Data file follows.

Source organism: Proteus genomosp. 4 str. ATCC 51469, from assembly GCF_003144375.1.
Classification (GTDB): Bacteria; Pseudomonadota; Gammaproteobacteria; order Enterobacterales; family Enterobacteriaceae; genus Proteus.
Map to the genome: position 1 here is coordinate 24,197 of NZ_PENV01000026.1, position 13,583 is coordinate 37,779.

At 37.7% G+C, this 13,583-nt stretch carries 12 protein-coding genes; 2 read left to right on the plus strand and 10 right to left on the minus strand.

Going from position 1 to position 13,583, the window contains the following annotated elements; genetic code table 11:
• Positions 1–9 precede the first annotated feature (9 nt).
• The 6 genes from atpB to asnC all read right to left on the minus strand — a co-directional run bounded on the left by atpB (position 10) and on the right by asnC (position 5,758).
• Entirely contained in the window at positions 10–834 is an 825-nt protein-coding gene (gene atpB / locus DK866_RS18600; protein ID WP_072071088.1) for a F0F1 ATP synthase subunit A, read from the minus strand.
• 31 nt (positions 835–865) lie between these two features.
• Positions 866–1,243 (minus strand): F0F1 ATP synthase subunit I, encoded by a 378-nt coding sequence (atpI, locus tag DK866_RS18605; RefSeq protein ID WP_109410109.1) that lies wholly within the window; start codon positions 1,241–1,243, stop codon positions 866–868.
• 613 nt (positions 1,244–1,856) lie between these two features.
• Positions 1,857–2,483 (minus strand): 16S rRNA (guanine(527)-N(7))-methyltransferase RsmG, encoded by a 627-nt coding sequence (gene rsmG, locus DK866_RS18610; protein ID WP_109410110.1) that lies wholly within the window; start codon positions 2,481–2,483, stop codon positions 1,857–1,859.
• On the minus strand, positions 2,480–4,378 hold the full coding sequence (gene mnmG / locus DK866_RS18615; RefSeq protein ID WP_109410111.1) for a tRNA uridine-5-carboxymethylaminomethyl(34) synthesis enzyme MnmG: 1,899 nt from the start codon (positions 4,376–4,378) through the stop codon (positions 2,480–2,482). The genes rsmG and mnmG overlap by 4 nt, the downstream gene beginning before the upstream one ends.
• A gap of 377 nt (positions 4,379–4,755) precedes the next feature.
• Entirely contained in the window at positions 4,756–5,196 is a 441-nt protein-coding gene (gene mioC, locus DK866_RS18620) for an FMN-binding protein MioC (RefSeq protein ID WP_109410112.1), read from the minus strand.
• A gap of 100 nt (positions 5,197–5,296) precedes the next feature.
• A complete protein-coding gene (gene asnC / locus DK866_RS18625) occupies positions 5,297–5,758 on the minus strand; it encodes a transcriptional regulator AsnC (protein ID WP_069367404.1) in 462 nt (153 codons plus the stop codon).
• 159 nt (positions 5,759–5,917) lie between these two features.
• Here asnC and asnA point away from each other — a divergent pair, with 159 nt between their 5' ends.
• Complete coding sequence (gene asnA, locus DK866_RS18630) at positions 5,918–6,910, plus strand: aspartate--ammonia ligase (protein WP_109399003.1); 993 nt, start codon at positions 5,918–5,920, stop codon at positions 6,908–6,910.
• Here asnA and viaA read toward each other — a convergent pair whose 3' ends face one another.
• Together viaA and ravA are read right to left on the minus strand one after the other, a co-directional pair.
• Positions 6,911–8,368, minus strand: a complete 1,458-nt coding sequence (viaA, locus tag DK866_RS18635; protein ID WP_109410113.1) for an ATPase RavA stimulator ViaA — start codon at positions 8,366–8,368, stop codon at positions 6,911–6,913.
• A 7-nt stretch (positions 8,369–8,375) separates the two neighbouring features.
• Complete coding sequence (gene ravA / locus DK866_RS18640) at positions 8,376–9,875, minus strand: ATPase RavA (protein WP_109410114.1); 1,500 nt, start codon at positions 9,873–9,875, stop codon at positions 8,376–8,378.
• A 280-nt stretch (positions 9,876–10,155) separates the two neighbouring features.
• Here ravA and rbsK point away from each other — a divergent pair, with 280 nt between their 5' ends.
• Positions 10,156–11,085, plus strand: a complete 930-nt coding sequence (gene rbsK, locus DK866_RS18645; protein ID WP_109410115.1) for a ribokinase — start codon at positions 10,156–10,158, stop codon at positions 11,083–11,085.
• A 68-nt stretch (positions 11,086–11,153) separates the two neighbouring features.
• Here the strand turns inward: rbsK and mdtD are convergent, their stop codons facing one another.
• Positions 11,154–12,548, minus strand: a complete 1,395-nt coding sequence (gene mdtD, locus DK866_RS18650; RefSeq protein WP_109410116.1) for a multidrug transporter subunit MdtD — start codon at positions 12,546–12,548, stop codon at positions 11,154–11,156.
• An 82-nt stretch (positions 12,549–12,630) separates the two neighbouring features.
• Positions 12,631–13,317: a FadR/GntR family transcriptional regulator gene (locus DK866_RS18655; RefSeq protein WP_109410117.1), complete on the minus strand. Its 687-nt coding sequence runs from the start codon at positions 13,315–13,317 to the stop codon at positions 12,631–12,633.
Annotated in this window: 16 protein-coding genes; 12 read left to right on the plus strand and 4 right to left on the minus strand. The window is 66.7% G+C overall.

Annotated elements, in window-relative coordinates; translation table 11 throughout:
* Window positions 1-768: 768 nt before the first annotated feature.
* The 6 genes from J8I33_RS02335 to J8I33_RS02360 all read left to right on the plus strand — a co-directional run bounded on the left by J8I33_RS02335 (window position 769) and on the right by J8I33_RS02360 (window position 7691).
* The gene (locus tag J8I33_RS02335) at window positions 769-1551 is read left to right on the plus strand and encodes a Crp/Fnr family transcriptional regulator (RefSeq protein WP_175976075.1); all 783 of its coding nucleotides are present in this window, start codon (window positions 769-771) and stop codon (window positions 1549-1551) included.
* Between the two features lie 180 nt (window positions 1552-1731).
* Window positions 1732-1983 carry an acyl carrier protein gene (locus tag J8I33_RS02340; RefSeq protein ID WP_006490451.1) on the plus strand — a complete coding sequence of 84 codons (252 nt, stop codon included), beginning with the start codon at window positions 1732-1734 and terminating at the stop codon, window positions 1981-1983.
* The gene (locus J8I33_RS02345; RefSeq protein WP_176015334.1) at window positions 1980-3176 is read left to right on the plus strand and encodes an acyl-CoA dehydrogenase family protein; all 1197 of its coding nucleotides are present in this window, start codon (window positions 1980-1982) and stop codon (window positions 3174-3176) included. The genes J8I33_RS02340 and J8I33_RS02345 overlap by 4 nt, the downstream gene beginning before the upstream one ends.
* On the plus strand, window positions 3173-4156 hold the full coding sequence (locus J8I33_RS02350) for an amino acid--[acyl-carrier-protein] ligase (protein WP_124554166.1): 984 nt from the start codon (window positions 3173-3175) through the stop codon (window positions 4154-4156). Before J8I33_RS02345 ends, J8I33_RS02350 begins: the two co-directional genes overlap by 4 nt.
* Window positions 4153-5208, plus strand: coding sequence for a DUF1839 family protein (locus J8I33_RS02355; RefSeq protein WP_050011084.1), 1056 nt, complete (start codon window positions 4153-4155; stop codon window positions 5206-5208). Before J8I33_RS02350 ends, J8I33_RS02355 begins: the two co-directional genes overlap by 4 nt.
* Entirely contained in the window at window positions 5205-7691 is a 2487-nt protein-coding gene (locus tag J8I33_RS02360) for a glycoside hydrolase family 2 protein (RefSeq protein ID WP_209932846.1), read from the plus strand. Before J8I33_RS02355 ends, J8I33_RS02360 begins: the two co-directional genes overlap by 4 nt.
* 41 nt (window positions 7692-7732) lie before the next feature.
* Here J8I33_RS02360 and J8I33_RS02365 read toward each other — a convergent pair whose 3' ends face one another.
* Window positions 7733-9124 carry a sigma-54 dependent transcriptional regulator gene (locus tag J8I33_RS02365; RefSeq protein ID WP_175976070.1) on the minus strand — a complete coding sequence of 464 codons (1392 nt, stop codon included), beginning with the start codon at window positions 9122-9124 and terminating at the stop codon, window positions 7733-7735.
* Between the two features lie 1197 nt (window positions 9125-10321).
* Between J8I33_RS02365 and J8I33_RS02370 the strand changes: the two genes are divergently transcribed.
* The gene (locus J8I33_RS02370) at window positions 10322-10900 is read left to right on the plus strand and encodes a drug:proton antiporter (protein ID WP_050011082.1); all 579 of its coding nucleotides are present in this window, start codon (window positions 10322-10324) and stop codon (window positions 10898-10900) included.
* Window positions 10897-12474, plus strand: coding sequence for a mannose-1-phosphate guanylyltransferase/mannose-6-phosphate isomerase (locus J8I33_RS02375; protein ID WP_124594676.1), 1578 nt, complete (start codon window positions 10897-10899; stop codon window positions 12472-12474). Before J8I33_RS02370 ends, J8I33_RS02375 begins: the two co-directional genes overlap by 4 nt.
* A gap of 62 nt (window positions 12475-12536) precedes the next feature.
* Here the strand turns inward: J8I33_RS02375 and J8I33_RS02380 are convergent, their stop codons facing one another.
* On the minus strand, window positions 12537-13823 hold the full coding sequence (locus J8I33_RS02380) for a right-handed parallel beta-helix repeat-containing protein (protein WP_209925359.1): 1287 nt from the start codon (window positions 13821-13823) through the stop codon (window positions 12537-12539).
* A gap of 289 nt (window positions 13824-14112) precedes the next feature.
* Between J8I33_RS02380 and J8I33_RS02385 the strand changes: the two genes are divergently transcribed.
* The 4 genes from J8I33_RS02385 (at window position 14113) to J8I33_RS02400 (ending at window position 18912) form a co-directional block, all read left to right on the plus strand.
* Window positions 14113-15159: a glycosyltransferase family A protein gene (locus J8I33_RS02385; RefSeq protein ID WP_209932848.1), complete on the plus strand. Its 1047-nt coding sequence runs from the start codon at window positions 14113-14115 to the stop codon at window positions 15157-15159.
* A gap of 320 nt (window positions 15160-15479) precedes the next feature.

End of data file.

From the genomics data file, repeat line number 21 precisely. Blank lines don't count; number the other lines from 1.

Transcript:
• Here asnA and viaA read toward each other — a convergent pair whose 3' ends face one another.